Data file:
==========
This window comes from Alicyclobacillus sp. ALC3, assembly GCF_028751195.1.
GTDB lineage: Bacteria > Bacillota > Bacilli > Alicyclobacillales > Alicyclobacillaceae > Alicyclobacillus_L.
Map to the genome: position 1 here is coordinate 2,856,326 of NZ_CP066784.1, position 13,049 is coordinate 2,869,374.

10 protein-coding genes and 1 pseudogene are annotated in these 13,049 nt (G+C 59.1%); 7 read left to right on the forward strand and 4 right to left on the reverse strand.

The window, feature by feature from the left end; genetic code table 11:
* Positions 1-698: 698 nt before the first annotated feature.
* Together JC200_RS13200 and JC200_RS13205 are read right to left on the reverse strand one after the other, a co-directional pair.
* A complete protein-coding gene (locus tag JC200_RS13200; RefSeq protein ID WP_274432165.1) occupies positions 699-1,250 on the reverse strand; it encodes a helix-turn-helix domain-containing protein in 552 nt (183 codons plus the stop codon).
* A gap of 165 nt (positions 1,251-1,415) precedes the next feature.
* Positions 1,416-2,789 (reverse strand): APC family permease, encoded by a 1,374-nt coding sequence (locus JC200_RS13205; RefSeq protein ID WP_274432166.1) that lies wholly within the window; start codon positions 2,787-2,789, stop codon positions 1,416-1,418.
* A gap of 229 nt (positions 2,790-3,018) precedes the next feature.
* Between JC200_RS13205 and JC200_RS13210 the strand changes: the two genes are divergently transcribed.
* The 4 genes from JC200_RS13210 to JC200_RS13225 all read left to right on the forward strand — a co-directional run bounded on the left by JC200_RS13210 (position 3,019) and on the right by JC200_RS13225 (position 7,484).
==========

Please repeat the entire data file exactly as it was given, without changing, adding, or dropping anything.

This window comes from Alicyclobacillus sp. ALC3, assembly GCF_028751195.1.
GTDB lineage: Bacteria > Bacillota > Bacilli > Alicyclobacillales > Alicyclobacillaceae > Alicyclobacillus_L.
Map to the genome: position 1 here is coordinate 2,856,326 of NZ_CP066784.1, position 13,049 is coordinate 2,869,374.

10 protein-coding genes and 1 pseudogene are annotated in these 13,049 nt (G+C 59.1%); 7 read left to right on the forward strand and 4 right to left on the reverse strand.

The window, feature by feature from the left end; genetic code table 11:
* Positions 1-698: 698 nt before the first annotated feature.
* Together JC200_RS13200 and JC200_RS13205 are read right to left on the reverse strand one after the other, a co-directional pair.
* A complete protein-coding gene (locus tag JC200_RS13200; RefSeq protein ID WP_274432165.1) occupies positions 699-1,250 on the reverse strand; it encodes a helix-turn-helix domain-containing protein in 552 nt (183 codons plus the stop codon).
* A gap of 165 nt (positions 1,251-1,415) precedes the next feature.
* Positions 1,416-2,789 (reverse strand): APC family permease, encoded by a 1,374-nt coding sequence (locus JC200_RS13205; RefSeq protein ID WP_274432166.1) that lies wholly within the window; start codon positions 2,787-2,789, stop codon positions 1,416-1,418.
* A gap of 229 nt (positions 2,790-3,018) precedes the next feature.
* Between JC200_RS13205 and JC200_RS13210 the strand changes: the two genes are divergently transcribed.
* The 4 genes from JC200_RS13210 to JC200_RS13225 all read left to right on the forward strand — a co-directional run bounded on the left by JC200_RS13210 (position 3,019) and on the right by JC200_RS13225 (position 7,484).